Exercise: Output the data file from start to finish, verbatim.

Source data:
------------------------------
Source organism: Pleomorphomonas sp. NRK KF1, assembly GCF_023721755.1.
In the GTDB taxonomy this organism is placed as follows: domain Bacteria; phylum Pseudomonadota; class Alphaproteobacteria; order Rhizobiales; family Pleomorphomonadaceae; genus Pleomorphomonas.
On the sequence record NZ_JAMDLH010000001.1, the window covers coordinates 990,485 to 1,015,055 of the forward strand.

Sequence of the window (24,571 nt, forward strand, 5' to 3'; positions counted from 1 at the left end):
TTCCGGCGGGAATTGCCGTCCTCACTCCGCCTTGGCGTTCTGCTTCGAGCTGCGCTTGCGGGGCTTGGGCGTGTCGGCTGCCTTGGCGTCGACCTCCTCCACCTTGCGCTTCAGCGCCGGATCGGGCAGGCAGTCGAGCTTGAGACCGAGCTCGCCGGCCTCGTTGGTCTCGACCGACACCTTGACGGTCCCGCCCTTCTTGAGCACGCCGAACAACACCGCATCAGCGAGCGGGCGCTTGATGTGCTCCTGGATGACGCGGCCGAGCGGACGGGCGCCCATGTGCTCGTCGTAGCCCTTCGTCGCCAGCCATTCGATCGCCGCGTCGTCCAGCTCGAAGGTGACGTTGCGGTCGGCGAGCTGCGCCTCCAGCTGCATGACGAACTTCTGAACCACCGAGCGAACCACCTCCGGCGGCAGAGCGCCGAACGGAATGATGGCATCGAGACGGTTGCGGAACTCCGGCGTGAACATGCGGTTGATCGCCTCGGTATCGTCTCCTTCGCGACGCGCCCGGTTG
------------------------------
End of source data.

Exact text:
Source organism: Pleomorphomonas sp. NRK KF1, assembly GCF_023721755.1.
In the GTDB taxonomy this organism is placed as follows: domain Bacteria; phylum Pseudomonadota; class Alphaproteobacteria; order Rhizobiales; family Pleomorphomonadaceae; genus Pleomorphomonas.
On the sequence record NZ_JAMDLH010000001.1, the window covers coordinates 990,485 to 1,015,055 of the forward strand.

Sequence of the window (24,571 nt, forward strand, 5' to 3'; positions counted from 1 at the left end):
TTCCGGCGGGAATTGCCGTCCTCACTCCGCCTTGGCGTTCTGCTTCGAGCTGCGCTTGCGGGGCTTGGGCGTGTCGGCTGCCTTGGCGTCGACCTCCTCCACCTTGCGCTTCAGCGCCGGATCGGGCAGGCAGTCGAGCTTGAGACCGAGCTCGCCGGCCTCGTTGGTCTCGACCGACACCTTGACGGTCCCGCCCTTCTTGAGCACGCCGAACAACACCGCATCAGCGAGCGGGCGCTTGATGTGCTCCTGGATGACGCGGCCGAGCGGACGGGCGCCCATGTGCTCGTCGTAGCCCTTCGTCGCCAGCCATTCGATCGCCGCGTCGTCCAGCTCGAAGGTGACGTTGCGGTCGGCGAGCTGCGCCTCCAGCTGCATGACGAACTTCTGAACCACCGAGCGAACCACCTCCGGCGGCAGAGCGCCGAACGGAATGATGGCATCGAGACGGTTGCGGAACTCCGGCGTGAACATGCGGTTGATCGCCTCGGTATCGTCTCCTTCGCGACGCGCCCGGTTG